However, these activities and some other efforts did not come to reality to construct even a single building on modern
base isolators in Iran. This was the case until very recently that we suddenly observe construction of many buildings on
base isolators in a new town near the capital city of Tehran.
A contract was made between the Ministry of Housing and Urban Development of Iran and the government of
Malaysia in 2006. According to the contract, a Malaysian developer would invest in Iran to construct tens of blocks of
residential buildings in two new towns of Parand and Hashtgerd near Tehran as part of the New Town Development
Program. According to the contract, all buildings shall be constructed on base isolators.
The project will be carried out in two Phases. In Phase 1A, in total 24 blocks of residential buildings are going to be
constructed in the Parand New Town. This Phase consists of 8 blocks of Type A, which is a 12 storey high building with
73 units of apartments and 16 blocks of Type B, which is an 8 storey high building with 96 units of apartments.
Currently, 5 blocks of 12-storey buildings are under construction. Upon completion of all 24 blocks of buildings in
Phase 1A, they will proceed to Phase 1B which consists of 10 blocks of type A and 23 blocks of type B. Details of both
types of buildings are shown in Table 1.
Overall perspective views of a part of the Parand New Town where typical base isolated buildings are under
construction are shown in Figure 6. Typical plan and elevation views of 12 story buildings (Type A) are demonstrated in
Figure 7. Typical elevation view of 8 story buildings (Type B) is presented in Figure 8. Figure 9 shows typical 12 story
buildings under construction.
Tab|e 1. Base iso|ated bui|dings under construction near Tehran, Iran
Figure 6. Overa|| perspective view of a part of the Parand New Town near Tehran.
A|| bui|dings on this site are going to be constructed on base iso|ators.

Figure 7. Typica| p|an and e|evation views of 12 storey base iso|ated residentia| bui|dings under construction near Tehran
Figure 8. Typica| view of 8 storey base iso|ated residentia| bui|dings to be constructed near Tehran
46 MENSHIN NO.63 2009.2

Besides base isolation, application of other types of seismic vibration control is already started in Iran. As an
example, Figure 10 shows a (-2+26) storey hotel building in Tehran constructed in 1975. Hydraulic dampers are used as
a part of the retrofitting plan for this tall building.
Figure 9. Typica| 12 storey base iso|ated residentia| bui|dings under construction in Parand New Town near Tehran.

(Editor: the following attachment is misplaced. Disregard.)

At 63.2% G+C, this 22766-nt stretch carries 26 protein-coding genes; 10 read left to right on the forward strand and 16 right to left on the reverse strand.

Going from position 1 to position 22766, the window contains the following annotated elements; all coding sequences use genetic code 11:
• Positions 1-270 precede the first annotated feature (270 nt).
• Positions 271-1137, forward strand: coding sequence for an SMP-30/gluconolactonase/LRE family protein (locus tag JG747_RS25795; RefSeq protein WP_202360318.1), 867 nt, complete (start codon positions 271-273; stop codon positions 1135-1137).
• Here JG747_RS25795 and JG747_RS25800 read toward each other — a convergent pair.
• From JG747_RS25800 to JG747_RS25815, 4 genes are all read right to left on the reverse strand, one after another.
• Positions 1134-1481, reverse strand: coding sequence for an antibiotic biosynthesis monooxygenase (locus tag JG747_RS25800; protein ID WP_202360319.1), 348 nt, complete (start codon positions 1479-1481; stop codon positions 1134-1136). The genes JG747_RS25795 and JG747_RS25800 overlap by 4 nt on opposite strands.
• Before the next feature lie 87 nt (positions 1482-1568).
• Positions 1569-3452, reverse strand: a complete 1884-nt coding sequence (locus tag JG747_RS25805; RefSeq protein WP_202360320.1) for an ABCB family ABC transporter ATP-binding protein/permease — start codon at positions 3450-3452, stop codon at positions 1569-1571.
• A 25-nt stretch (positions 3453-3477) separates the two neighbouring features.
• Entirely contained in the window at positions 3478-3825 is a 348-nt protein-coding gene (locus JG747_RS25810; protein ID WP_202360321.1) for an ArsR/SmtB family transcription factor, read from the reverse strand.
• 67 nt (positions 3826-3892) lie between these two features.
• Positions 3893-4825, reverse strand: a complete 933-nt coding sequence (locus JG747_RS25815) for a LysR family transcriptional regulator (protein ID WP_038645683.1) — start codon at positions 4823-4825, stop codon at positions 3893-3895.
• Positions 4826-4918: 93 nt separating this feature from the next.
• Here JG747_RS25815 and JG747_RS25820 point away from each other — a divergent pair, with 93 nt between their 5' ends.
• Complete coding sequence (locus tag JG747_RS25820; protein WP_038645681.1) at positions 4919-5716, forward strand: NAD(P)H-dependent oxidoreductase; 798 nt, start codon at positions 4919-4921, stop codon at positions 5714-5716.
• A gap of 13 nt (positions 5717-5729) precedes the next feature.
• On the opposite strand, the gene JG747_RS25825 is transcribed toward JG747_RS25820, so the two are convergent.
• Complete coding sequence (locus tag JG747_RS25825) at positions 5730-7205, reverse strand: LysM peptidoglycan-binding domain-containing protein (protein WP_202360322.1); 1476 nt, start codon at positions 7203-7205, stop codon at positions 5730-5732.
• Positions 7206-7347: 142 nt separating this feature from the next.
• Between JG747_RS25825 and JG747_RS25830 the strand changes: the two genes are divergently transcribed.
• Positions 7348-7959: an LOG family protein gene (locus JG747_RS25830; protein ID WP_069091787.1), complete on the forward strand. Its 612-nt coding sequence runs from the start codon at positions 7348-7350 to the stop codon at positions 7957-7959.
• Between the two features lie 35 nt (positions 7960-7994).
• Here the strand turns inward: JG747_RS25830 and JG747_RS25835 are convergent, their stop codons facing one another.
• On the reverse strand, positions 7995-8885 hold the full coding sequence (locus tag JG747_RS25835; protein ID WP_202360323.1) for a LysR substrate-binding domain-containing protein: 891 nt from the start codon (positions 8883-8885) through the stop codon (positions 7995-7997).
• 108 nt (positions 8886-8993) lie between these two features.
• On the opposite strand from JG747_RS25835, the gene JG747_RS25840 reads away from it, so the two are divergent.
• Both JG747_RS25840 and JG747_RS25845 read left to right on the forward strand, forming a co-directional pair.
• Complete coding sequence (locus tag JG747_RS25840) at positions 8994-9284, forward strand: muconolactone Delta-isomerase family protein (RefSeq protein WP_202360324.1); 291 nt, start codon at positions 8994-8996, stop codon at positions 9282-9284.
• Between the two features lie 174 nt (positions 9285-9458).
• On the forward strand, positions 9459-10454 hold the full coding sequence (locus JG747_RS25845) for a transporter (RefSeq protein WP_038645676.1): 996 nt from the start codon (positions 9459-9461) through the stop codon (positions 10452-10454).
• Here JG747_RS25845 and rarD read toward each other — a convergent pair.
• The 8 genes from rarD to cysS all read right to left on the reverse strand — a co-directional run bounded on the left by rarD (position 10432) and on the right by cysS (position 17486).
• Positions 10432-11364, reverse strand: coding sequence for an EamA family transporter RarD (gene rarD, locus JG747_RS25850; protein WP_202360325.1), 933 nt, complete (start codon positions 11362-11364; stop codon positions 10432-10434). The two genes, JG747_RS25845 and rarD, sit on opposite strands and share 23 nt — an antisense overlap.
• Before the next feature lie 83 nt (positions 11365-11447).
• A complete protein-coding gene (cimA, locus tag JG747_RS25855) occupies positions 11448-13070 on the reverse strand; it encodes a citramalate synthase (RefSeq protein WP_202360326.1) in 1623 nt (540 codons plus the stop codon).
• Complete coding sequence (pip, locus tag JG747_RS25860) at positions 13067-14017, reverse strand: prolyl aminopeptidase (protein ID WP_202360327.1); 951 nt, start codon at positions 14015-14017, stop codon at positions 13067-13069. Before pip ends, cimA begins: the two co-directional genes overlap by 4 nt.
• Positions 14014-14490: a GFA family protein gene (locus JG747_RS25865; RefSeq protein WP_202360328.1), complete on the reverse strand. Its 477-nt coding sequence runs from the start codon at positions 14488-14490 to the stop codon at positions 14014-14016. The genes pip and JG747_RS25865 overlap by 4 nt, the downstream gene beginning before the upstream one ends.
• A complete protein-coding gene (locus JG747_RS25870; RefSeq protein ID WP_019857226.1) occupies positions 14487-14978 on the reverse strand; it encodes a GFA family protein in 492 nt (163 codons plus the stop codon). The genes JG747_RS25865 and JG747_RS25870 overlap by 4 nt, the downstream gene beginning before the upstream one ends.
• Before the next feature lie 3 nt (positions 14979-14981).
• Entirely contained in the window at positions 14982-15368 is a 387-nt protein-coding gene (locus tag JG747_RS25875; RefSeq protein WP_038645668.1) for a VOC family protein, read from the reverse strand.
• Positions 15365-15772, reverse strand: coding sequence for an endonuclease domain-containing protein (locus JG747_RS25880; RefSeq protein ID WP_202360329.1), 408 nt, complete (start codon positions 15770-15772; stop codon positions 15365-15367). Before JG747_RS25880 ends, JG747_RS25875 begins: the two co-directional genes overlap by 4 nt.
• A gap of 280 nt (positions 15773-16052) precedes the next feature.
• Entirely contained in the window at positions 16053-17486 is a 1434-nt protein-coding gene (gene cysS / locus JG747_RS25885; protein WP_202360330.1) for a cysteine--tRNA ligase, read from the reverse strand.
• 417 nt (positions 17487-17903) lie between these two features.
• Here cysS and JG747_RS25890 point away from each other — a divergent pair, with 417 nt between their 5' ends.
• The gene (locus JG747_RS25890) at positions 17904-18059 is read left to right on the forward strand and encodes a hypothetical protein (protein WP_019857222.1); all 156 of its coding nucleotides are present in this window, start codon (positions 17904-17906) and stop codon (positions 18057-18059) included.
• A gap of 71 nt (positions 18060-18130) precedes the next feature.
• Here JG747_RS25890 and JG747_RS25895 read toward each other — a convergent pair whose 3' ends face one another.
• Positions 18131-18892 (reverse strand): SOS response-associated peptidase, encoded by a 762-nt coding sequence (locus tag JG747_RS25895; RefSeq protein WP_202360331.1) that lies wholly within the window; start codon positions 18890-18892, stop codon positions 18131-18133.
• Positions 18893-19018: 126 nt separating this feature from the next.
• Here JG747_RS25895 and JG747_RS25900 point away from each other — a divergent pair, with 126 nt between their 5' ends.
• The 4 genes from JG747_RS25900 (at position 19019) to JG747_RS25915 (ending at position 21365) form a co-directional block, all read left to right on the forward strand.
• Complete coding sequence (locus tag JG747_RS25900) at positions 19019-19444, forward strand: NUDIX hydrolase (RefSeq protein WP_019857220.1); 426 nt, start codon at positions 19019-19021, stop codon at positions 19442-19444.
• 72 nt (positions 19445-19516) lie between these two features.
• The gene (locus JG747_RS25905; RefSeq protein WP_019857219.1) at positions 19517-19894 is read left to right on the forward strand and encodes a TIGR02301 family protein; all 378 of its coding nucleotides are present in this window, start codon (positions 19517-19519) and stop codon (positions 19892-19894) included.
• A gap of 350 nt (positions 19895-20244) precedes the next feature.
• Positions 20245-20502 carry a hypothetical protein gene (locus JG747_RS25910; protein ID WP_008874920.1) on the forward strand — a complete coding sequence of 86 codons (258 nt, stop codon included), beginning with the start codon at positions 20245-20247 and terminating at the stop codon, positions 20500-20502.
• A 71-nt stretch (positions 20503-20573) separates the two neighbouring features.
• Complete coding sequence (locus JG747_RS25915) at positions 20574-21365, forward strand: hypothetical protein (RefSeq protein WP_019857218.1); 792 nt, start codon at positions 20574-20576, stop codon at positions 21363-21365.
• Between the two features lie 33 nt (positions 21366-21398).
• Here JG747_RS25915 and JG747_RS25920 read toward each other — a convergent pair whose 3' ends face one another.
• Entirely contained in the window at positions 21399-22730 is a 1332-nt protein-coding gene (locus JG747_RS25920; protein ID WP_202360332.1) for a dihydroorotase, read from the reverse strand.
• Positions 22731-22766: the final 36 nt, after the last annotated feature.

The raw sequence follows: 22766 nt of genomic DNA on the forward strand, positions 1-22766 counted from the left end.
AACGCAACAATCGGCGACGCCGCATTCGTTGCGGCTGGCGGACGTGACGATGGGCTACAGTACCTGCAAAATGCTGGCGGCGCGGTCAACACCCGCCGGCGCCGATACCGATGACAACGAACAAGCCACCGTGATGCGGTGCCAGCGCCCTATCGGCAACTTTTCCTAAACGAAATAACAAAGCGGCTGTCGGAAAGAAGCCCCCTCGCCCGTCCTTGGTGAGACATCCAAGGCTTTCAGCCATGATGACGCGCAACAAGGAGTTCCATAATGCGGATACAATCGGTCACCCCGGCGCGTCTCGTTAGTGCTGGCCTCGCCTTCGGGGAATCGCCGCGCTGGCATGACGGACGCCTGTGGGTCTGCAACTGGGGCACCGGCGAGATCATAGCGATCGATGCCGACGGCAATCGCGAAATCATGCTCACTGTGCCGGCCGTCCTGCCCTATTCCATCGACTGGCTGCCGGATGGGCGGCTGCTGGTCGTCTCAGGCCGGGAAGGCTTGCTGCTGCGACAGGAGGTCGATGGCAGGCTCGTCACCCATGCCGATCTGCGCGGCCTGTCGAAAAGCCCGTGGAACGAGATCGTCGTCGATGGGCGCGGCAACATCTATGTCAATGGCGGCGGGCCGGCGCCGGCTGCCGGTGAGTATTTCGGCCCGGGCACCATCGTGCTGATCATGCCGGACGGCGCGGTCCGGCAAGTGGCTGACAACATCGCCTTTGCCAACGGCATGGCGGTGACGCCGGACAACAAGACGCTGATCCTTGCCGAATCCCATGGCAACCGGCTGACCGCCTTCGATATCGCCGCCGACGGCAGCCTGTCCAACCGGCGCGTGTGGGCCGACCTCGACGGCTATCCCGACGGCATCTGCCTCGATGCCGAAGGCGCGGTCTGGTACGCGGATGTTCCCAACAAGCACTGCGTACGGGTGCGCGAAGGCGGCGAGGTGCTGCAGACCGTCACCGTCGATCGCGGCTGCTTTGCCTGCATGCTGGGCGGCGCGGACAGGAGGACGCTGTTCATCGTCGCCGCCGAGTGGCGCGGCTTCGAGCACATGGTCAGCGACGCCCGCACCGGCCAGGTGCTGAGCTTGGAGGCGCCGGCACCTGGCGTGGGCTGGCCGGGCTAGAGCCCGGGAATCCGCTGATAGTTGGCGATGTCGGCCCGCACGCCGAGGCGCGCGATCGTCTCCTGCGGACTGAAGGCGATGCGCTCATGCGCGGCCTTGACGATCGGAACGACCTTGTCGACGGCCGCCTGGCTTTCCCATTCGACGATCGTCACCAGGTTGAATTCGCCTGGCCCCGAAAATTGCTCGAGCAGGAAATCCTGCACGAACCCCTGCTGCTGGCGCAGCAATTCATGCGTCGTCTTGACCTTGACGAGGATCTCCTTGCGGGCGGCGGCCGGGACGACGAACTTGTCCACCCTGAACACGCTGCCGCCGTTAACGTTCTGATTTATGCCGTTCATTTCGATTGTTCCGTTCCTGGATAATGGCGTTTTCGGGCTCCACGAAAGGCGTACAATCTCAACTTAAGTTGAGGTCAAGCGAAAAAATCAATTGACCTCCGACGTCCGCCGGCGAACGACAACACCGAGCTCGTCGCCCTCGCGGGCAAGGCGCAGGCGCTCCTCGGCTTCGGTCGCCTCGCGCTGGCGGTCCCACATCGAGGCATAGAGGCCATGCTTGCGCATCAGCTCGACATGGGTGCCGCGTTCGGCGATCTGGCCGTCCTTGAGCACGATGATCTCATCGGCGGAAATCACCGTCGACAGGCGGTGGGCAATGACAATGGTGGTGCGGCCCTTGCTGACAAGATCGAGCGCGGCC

Figure 10. App|ication of hydrau|ic dampers as a part of the retrofitting p|an for a ta|| hote| bui|ding in Tehran.

Design of base isolated buildings is not yet included in the Iranian Building National Regulations including the
'Iranian Code of Practice for Seismic Resistant Design of Buildings' (Standard 2800). Therefore, base isolation design
may require a special permission from the building code authorities of Iran, or alternatively, shall be done through
application of a valid foreign code provided that the seismic loading fulfils the requirements of the Standard 2800. It is
expected that the application of base isolators be included in the future revisions of the Iranian seismic code. This will
certainly encourage many builders to utilize base isolators in new constructions in the near future.
However, application of base isolators is included in the Iranian 'Instruction for Seismic Rehabilitation of Existing
Buildings'. This Instruction is basically adapted from Federal Emergency Management Agency and other relevant
publications. Nevertheless, no building is retrofitted using base isolators in Iran yet. This is mainly due to the fact that
this technology is just being introduced in the construction of new buildings and it may take some time till it can be
applied for retrofitting of existing buildings.
Base isolation application was finally adapted in Iran following the efforts of the earthquake engineering community.
However, production of these effective and useful devices is not started in Iran yet. As far as the raw materials and
human resources and expertise are concerned, they are available in the country. It may only require providing a testing
machine, if the prototype and production tests of isolators are going to be performed locally. Therefore, if a serious
attempt is made, it will be possible to start producing them in Iran as well.
Similar past experiences have shown that once the builders and general public are convinced that the use of base
isolators and other means of seismic control provide a much higher safety for their buildings against earthquakes, they
will undoubtedly start using them in a large scale. Current construction of buildings on base isolators is a big starting step.
The author is grateful to Amona Company for furnishing the information on their project in Tehran and providing the
AutoCad files of the buildings drawings. Drs. A.A.Moinfar, H.Keypour, A.A.Shahkarami, M.Gh.Vetr and A.R.Rezaeian
provided useful comments on the historical structures behavior as well as their photos. Their contribution is highly
1) Naderzadeh, A. and H. Keypour. (2007). Use of new technologies in construction of buildings and retrofitting of
existing buildings against earthquakes - Introduction of base isolation systems. (In Persian).
2) Arbabian, H. (2002). Architectural issues in earthquake rehabilitation of the Iranian cultural heritage. In Hazard
and Modern Heritage.